I had a feeling that the AVGR would produce fascinating new sounds that might provide us with different insights into impacts than the more common visual techniques. Because this was completely new research, we used a number of different microphones that were sensitive to different ranges and types of sound and vibrations to provide us with a selection of recording results. As an artist I found the research to be the dominant part of the work because the processes of capturing and analyzing the sounds were a feat unto themselves. As we prepared for the experiment, I thought about what I could do with these sounds. When I eventually create a work out of them, I anticipate using them in an installation that would trigger impact sounds when people enter the room, but I have not yet mounted this work since I suspect that this would be too frightening for most exhibition spaces to want.
Part of my love (and frustration) for sound work is figuring out how to best capture that fleeting moment in which the sound is just right, when the sound evokes a complex response from its listeners without having to even be explained. The sound of Mach 10 impacts and its effects on the environment had such possibilities. In pursuit of the “just right,” we wired up the gun and chamber with multiple calibrated acoustic and seismic microphones, then fed them into a single high speed multichannel recorder, pressed “record” and made for the “safe” room while the Big Red Button was pressed, launching the first impactor. We recorded throughout the day, changing the chamber’s conditions from vacuum to atmosphere.
When we finally got to listen that afternoon, we heard things we never imagined. Initial shots in vacuum were surprisingly dull. The seismic microphones picked up the “thump” of the projectile hitting the sand target and a few pattering sounds as secondary particles struck the surfaces. There were of course no sounds from the boundary or ultrasonic mics due to the lack of air to propagate sound waves. While they were scientifically useful–they demonstrated that we could identify specific impact events launched from the target—they weren’t very acoustically dramatic.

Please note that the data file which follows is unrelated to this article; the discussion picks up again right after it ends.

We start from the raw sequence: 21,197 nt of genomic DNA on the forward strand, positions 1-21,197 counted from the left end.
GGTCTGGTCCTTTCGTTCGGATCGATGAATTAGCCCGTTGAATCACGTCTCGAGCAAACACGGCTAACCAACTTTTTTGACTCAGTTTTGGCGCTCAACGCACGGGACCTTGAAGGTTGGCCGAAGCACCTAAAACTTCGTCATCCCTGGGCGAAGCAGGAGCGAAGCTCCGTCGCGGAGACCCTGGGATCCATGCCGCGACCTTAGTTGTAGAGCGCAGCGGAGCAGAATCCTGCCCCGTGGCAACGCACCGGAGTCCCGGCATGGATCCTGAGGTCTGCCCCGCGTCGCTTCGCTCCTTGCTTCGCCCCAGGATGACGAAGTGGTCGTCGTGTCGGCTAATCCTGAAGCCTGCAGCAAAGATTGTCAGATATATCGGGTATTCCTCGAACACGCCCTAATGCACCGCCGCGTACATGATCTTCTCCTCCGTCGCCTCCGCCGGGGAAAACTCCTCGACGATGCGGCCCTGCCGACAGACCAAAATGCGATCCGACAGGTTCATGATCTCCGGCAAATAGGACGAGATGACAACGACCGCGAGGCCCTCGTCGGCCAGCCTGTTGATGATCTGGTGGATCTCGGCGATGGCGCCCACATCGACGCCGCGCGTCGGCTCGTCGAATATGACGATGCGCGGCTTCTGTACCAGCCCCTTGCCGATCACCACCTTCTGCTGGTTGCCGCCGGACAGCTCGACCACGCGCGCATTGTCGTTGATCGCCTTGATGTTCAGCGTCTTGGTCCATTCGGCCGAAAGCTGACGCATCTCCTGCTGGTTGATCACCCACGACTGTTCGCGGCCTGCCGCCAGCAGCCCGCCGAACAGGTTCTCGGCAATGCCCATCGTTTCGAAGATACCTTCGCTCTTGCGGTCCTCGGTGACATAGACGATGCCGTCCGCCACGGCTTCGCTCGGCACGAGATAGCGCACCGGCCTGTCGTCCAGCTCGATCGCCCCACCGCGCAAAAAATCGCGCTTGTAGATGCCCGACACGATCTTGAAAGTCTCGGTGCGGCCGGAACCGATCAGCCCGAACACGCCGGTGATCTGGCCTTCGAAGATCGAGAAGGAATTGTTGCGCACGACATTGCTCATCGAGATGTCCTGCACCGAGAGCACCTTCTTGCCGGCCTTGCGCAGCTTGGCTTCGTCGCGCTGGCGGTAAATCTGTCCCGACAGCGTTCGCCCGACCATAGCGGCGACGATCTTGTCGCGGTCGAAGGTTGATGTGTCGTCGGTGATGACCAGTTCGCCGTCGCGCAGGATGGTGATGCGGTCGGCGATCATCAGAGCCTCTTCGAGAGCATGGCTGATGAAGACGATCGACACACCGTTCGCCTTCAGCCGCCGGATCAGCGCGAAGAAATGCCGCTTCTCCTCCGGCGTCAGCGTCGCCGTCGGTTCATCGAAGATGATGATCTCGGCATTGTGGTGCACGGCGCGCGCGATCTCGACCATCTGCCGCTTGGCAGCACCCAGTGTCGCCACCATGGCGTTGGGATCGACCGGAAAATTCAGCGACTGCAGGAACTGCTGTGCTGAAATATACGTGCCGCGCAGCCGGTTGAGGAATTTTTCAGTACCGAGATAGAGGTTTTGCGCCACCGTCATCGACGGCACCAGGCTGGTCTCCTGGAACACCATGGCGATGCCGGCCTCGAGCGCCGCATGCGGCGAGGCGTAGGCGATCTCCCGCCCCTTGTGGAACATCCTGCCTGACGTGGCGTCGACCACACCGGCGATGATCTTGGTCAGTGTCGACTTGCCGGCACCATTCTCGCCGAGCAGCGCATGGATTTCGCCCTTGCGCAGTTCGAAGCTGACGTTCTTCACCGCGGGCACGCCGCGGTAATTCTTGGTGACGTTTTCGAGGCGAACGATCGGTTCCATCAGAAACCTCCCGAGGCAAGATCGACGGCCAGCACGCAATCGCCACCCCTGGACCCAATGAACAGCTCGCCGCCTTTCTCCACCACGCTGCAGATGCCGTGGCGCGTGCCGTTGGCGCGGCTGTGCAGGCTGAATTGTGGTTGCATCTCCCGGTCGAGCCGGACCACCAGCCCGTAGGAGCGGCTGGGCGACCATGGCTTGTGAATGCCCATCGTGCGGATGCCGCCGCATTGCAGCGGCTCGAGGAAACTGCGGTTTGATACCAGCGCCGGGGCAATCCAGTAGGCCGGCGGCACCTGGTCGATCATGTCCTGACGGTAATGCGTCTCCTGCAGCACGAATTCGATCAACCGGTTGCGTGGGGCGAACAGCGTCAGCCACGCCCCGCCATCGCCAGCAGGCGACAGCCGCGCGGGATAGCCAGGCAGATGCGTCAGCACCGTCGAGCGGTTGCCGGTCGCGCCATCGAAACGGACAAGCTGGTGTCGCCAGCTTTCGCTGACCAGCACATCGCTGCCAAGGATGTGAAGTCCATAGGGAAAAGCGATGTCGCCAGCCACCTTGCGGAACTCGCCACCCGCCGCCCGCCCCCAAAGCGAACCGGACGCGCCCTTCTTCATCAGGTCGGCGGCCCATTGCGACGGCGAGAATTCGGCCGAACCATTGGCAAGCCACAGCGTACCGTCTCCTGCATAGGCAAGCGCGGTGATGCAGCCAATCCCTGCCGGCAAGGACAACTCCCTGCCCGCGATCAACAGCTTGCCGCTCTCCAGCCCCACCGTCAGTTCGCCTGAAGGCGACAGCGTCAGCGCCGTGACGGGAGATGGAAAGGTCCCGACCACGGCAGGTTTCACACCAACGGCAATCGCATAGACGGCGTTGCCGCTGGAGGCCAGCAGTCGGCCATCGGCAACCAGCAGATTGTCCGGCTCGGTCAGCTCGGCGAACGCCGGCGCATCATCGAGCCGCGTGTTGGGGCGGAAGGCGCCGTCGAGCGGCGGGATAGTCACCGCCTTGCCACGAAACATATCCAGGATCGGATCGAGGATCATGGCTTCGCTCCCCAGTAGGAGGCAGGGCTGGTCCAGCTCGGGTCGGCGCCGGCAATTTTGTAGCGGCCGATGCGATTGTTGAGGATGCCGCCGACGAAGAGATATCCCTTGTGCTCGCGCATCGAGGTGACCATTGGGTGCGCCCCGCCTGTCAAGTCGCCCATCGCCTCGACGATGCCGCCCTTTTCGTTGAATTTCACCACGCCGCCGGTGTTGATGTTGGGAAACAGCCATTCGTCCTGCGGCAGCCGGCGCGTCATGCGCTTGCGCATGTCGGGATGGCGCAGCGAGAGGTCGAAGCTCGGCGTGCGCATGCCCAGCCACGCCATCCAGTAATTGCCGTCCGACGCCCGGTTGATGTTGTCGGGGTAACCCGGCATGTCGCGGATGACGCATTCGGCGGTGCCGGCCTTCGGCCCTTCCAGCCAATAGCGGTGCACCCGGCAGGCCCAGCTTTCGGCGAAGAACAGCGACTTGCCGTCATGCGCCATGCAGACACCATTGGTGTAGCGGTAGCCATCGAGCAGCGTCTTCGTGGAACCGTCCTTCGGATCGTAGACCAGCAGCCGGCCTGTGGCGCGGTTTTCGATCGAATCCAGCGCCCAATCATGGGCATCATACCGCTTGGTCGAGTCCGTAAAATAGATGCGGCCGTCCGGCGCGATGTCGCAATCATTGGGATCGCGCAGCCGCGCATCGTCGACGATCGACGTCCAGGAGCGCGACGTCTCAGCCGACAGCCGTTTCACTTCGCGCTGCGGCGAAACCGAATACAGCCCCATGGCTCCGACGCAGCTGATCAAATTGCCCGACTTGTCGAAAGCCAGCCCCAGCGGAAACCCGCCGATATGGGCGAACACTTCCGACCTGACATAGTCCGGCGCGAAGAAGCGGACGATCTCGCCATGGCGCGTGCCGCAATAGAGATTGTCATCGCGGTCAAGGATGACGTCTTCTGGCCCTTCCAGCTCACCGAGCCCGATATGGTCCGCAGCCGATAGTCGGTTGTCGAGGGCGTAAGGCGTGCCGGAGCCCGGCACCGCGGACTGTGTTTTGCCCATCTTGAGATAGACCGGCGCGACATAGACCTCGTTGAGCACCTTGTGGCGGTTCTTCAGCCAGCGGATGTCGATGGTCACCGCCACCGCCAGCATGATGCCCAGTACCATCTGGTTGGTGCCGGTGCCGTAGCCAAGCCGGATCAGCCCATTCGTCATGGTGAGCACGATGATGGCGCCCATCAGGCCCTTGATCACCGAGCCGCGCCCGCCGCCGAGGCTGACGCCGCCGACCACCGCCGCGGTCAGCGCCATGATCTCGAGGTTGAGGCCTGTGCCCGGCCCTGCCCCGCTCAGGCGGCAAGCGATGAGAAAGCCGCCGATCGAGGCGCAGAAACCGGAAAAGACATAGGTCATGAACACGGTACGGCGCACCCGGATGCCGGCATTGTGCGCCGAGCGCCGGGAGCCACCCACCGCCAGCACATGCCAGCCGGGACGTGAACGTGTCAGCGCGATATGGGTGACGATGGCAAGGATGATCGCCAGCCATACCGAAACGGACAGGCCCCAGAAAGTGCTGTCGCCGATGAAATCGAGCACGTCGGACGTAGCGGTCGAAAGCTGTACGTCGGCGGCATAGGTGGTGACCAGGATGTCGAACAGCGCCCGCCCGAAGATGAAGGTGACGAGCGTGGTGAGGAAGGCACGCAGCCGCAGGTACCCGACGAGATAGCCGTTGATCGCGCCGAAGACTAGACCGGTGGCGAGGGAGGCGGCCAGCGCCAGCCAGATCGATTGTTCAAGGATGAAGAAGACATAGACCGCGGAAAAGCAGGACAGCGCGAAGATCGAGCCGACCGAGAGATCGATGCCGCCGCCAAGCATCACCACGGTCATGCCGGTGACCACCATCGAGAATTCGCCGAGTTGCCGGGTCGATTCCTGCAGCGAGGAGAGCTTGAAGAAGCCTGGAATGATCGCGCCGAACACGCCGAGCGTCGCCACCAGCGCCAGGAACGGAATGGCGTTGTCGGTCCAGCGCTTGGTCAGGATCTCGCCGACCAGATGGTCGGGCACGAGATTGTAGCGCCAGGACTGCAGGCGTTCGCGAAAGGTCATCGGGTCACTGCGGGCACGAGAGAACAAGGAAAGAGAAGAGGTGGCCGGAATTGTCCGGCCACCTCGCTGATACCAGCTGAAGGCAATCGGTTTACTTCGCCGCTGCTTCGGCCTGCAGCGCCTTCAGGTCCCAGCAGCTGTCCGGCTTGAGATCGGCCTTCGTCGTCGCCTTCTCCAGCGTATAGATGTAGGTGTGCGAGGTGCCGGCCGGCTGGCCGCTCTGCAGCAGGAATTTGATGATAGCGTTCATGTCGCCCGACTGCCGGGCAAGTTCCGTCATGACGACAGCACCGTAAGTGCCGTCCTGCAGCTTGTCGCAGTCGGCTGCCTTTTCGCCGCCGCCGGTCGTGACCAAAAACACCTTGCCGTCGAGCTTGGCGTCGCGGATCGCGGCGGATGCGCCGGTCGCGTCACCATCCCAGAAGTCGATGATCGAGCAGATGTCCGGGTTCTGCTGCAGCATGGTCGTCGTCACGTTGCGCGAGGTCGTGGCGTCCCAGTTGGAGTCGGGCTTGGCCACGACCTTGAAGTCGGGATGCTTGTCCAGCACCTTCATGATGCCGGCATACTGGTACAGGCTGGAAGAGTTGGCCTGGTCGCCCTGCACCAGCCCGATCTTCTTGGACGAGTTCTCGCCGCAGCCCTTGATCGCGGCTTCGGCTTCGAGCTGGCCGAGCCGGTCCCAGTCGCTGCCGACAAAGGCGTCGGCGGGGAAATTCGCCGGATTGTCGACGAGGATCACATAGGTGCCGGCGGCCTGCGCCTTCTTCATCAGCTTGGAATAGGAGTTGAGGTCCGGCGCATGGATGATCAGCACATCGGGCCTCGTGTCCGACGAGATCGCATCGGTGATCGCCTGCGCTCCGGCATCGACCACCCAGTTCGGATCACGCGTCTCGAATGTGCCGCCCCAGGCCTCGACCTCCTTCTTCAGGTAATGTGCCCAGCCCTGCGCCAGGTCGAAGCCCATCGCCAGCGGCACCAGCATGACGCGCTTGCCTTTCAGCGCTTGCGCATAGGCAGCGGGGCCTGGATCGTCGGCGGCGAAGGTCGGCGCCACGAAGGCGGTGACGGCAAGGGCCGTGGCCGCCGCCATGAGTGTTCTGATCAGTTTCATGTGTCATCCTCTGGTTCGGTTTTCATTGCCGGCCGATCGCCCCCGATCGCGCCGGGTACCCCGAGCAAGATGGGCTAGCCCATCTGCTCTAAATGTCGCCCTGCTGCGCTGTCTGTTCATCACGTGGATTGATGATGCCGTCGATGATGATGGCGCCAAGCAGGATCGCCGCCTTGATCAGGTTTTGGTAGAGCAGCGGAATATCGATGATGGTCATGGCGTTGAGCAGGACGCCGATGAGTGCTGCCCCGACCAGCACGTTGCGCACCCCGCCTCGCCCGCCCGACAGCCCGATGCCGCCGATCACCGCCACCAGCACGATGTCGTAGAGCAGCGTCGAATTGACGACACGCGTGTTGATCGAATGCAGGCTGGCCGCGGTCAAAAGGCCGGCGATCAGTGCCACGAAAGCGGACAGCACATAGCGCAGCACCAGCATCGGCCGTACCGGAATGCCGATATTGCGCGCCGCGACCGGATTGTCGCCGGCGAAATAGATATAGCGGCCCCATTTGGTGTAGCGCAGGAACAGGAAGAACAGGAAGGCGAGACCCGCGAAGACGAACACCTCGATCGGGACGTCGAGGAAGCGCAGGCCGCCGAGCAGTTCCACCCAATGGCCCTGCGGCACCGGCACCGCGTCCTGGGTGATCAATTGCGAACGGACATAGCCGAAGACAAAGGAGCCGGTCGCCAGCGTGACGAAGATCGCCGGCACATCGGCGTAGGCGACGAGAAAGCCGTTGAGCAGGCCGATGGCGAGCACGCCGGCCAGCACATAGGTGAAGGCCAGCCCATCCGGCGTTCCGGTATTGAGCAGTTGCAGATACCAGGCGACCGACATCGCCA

When a little atmosphere was added, however, we began picking up subtle sounds, such as the impact and early spray of particles from the boundary mic and the fact that there was an air leak from the pitch shifted ultrasonic mic. But when the chamber was filled with an earthlike atmosphere and the target dish filled with tiny toothpicks to simulate trees, building the scenario for a tiny Tunguska event (a 1908 explosion of an interstellar object in Russia, the largest in recorded history), the sound was stunning:
After the initial explosion, there was a sandstorm as the particles of sand from the target flew about at Mach 5 (destroying one of the microphones in the process), and giving us a simulation of a major asteroid explosion.
66 million years ago, in a swampy area by the Yucatan Penninsula, something like this probably occurred, when a six mile wide rock burned through the atmosphere to strike the water, ending the 135 million year reign of the dinosaurs. Perhaps it sounded a little like this simulation:
Any living thing that heard this – dinausaurs, birds, frogs insects – is long gone. By thinking about the event through new sounds, however, we can not only create new ways to analyze natural phenomena, but also extend the boundaries of our ability to listen across time and space and imagine what the sound of that impact might have been like, from an infrasonic rumble to a killing concussion.
It would probably terrify any listener to walk in to an art exhibition space filled with simply the sounds of simulated hypervelocity impacts, replete with loud, low frequency sounds and infrasonic vibrations. But there is something to that terror. Such sounds trigger ancient evolutionary pathways which are still with us because they were so good at helping us survive similar events by making us run, putting as much distance between us and the cataclysmic source, something that lingers even in safe reproductions, resynthesized from controlled, captured sources.
China Blue is a two time NASA/RI Space Grant recipient and an internationally exhibiting artist who was the first person to record the Eiffel Tower in Paris, France and NASA’s Vertical Gun. Her acoustic work has led her to be selected as the US representative at OPEN XI, Venice, Italy and at the Tokyo Experimental Art Festival in Tokyo, Japan, and was the featured artist for the 2006 annual meeting of the Acoustic Society of America. Reviews of her work have been published in the Wall Street Journal, New York Times, Art in America, Art Forum, artCritical and NY Arts, to name a few. She has been an invited speaker at Harvard, Yale, MIT, Berkelee School of Music, Reed College and Brown University. She is the Founder and Executive Director of The Engine Institute www.theengineinstitute.org.
Featured Image of a high-speed impact recorded by AVGR. Image by P. H. Schultz. Via Wikimedia Commons.
REWIND! If you liked this post, check out …
Learning to Listen Beyond Our Ears– Owen Marshall
Living with Noise– Osvaldo Oyola